Deadline nearing on school’s election

County districts hoping to buoy budgets with levies and bond measures

By Stevie Mathieu, Columbian assistant metro editor

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Ballots must be postmarked by Tuesday in the vote-by-mail Feb. 14 special election, which includes several Southwest Washington school levies.

The Clark County Elections Department has mailed out 85,139 ballots. As of Friday morning, 25,714 ballots had been mailed back. Only those who reside within the boundaries of a school district with a levy measure received a ballot.

Levies or bonds for the Evergreen, Hockinson, Ridgefield, Green Mountain and Woodland school districts are included in the special election.

Clark County Elections Supervisor Tim Likness said he expects about a 42 percent turnout for the election, which means the department should receive about 10,000 more ballots in the next few days.

“I encourage everybody to not wait until the last minute,” Likness said Friday. He suggests that people waiting until Tuesday to mail a ballot should go to a designated ballot drop-off location to avoid any mailing mistakes, such as dropping the ballot in a blue post office box that has already been collected for the day.

Drop off locations are listed on each ballot, and include one on Franklin Street a half block east of the County Elections Department, which is at 1408 Franklin St., Vancouver. Drop-off locations are only open 7 a.m. to 8 p.m. on election day with the exception of the one on Franklin Street, which voters can use now until 8 p.m. Tuesday.

Levies are taxes assessed on property owners to help pay for daily maintenance, operations of schools and other programs not paid for by the state or federal government. Levies must received a simple majority of more than 50 percent to pass.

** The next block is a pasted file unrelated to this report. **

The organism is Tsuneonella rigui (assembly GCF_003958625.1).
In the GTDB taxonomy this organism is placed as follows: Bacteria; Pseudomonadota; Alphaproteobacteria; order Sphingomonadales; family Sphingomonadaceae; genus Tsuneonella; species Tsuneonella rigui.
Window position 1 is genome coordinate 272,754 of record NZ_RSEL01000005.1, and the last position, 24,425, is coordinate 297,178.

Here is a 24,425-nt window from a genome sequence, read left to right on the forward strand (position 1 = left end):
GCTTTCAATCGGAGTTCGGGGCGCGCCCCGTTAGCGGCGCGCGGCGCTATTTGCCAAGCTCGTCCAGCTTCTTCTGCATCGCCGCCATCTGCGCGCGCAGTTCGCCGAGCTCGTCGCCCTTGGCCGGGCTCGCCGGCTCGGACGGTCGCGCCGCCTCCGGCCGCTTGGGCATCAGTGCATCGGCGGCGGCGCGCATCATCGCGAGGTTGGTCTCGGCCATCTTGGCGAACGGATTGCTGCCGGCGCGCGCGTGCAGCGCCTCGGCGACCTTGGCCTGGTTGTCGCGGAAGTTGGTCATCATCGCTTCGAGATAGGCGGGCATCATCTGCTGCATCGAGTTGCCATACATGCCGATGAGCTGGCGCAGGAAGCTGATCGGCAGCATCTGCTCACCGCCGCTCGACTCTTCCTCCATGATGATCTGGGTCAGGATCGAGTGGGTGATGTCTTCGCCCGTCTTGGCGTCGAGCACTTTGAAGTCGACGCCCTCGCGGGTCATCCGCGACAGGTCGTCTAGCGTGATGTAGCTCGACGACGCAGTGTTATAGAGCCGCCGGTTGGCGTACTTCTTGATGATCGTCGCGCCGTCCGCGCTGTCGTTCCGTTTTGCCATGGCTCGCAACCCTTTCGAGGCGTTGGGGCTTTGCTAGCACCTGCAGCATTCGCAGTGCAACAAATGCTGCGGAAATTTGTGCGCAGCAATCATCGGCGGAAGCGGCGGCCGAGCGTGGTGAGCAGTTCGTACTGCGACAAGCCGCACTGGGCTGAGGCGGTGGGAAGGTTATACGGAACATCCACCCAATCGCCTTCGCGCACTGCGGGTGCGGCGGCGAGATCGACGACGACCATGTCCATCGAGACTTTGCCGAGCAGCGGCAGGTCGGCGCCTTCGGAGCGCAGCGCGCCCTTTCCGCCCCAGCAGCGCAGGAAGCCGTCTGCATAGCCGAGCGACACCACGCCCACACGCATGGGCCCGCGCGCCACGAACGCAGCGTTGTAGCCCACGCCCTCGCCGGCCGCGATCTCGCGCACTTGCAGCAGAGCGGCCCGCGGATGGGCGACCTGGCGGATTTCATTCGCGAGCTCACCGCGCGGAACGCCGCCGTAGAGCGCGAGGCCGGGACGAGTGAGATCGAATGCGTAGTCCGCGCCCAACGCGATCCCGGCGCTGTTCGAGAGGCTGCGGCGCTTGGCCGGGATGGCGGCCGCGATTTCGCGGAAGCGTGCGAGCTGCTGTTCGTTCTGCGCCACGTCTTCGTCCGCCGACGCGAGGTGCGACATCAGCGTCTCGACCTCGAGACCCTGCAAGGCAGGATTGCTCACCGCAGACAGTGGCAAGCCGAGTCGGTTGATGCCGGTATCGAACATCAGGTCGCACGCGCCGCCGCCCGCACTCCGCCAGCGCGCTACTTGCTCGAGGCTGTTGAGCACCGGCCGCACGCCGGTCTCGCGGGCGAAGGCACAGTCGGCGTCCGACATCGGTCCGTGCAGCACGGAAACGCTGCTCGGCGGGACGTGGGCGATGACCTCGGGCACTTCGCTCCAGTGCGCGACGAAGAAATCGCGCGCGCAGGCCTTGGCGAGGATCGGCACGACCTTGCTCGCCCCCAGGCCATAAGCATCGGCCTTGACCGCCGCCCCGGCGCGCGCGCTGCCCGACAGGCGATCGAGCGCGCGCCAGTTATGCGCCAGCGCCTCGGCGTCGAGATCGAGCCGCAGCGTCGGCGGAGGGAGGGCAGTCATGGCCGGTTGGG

Ridgefield schools are asking voters to approve a bond that requires a 60 percent majority out of at least 1,826 votes in order to pass. Levies typically cover operating costs, and bonds pay for building or construction projects.

Levies are particularly important this year, school officials have said, because a statewide $1.5 billion budget shortfall could lead to substantial education cuts for the 2012-13 school year. The Washington Legislature is looking at several potential cuts, including one to levy equalization dollars, which are intended to level the playing field between property-rich and property-poor districts statewide.

The Evergreen Public School’s levy measure would replace its current levy and help fill the gap

between what the state pays for and what it actually costs to maintain programs in the district’s schools. Educators have said they expect that gap to widen.

Money from Evergreen’s current levy pays for all or part of a variety of staff members, including more than 200 instructional staff such as teachers, librarians and counselors; and more than 140 non-instructional staff such as building clerical support personnel and security staff.

Programs supported by Evergreen’s current levy dollars include: textbooks and supplies; some English Language Learner programs, some special education programs, EXCEL classes for highly capable students, bus transportation for elementary students who live more than a half-mile from school, classroom technology, library materials and equipment, building and grounds maintenance, and extracurricular activities, music, athletics and clubs.

Ridgefield’s ballot measure seeks widespread improvements and additions to classrooms, traffic and parking facilities and sports areas. Two dozen classrooms would be added and six deteriorating portable classrooms would be removed.

Green Mountain’s levy proposal would generate $400,000, or around 30 percent of the district’s daily operating budget.

In Hockinson, the money from one levy would go toward roof replacement and repairs at district schools, field drainage at the high school and classroom technology, among other things, according to a levy fact sheet circulated by the district. Similar to the Evergreen Public Schools levy, Hockinson’s other levy measure would address the education funding gap.

If Woodland’s levy passes, the district would take in $3.25 million in 2013, for instance, to go toward staffing, textbooks, transportation and extracurricular activities, among other things. The levy would last through the 2014-15 school year.

Voters with questions or concerns can call the county’s election department at 360-397-2345 or email the department at elections@clark.wa.gov. A ballot listing all measures for the election is available to view on the Clark County Elections Department website at http://clarkvotes.org.

Stevie Mathieu: 360-735-4523 or stevie.mathieu@columbian.com or www.facebook.com/reportermathieu or www.twitter.com/col_politics